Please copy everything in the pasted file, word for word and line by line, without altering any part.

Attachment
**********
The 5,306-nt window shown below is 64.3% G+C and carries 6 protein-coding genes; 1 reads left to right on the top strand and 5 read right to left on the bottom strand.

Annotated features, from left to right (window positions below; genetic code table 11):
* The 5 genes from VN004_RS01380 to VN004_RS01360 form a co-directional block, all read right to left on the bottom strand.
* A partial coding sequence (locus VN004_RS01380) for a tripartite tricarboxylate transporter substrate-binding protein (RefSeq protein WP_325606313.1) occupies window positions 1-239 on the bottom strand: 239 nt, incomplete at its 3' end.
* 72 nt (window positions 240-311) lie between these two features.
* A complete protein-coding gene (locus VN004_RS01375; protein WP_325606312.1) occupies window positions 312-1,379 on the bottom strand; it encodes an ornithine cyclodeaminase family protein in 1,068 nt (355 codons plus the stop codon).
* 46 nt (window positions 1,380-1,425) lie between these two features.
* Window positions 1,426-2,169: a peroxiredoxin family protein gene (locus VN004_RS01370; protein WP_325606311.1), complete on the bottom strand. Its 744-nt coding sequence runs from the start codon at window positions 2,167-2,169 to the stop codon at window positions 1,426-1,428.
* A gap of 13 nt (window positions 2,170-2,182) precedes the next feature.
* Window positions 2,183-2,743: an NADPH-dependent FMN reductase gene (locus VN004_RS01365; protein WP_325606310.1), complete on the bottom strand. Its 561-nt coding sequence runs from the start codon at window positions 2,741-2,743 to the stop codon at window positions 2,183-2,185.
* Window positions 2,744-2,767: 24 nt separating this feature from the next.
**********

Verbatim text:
The 5,306-nt window shown below is 64.3% G+C and carries 6 protein-coding genes; 1 reads left to right on the top strand and 5 read right to left on the bottom strand.

Annotated features, from left to right (window positions below; genetic code table 11):
* The 5 genes from VN004_RS01380 to VN004_RS01360 form a co-directional block, all read right to left on the bottom strand.
* A partial coding sequence (locus VN004_RS01380) for a tripartite tricarboxylate transporter substrate-binding protein (RefSeq protein WP_325606313.1) occupies window positions 1-239 on the bottom strand: 239 nt, incomplete at its 3' end.
* 72 nt (window positions 240-311) lie between these two features.
* A complete protein-coding gene (locus VN004_RS01375; protein WP_325606312.1) occupies window positions 312-1,379 on the bottom strand; it encodes an ornithine cyclodeaminase family protein in 1,068 nt (355 codons plus the stop codon).
* 46 nt (window positions 1,380-1,425) lie between these two features.
* Window positions 1,426-2,169: a peroxiredoxin family protein gene (locus VN004_RS01370; protein WP_325606311.1), complete on the bottom strand. Its 744-nt coding sequence runs from the start codon at window positions 2,167-2,169 to the stop codon at window positions 1,426-1,428.
* A gap of 13 nt (window positions 2,170-2,182) precedes the next feature.
* Window positions 2,183-2,743: an NADPH-dependent FMN reductase gene (locus VN004_RS01365; protein WP_325606310.1), complete on the bottom strand. Its 561-nt coding sequence runs from the start codon at window positions 2,741-2,743 to the stop codon at window positions 2,183-2,185.
* Window positions 2,744-2,767: 24 nt separating this feature from the next.